The good news is that according to research, soft skills can be learned, or in the case of unwanted behaviors, unlearned. Behavioral scientists have managed to break the usual soft skills down into teachable pieces that can be reinforced in a classroom format through role play and practice. With an investment of time and effort, the vast majority of people can build their soft skills in ways that will advance their careers and help them be more effective at work.

Skills Assessments

Employers are increasingly using skills assessments to supplement interviews and resumes when hiring, and some of these assessments measure soft skills. Whether with a formal assessment or feedback from an instructor, assessing your soft skills is the first step to knowing how to build them.

Skills assessments can help you maximize your skill-building because you will know how to best determine where to spend your time and energy so you will not be trying to build skills you already have, but will be targeting your weak areas that need the most help.

Teaching Soft Skills

One of the best ways to teach soft skills is to use examples and situations that employees are likely to face. Seeing these situations play out in commonly ineffective ways and then compared with more effective ones that make use of soft skills will show the benefits of having good soft skills in the workplace as well as showing what effective soft skills look like in practical, hands-on ways.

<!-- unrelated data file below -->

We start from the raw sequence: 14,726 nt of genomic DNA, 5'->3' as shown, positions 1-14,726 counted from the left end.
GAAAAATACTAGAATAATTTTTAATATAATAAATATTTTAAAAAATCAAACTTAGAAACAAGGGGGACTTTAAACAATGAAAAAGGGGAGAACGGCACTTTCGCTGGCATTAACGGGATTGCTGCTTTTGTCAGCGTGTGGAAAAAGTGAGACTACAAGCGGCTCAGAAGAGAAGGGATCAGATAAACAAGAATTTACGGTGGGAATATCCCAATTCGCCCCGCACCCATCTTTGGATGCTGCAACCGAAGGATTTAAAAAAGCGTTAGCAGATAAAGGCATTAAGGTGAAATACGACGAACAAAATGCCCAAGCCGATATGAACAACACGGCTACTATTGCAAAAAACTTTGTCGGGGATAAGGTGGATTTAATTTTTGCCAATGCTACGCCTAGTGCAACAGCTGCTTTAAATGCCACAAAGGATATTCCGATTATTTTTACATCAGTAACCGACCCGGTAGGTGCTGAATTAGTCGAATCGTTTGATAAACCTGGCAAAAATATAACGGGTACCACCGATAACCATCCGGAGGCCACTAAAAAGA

Role-play is extremely effective in practicing soft skills and gives students a way to try out different behaviors without actually having to put workplace relationships and circumstances to the test right away. By role-playing under the close supervision of the instructor, students can learn what works and what doesn’t work as well before they get into a workplace situation where those soft skills are needed (or at least before the next time).

For information on training that teaches soft skills contact Christa Sterling at 860-832-2277 or csterling@ccsu.edu.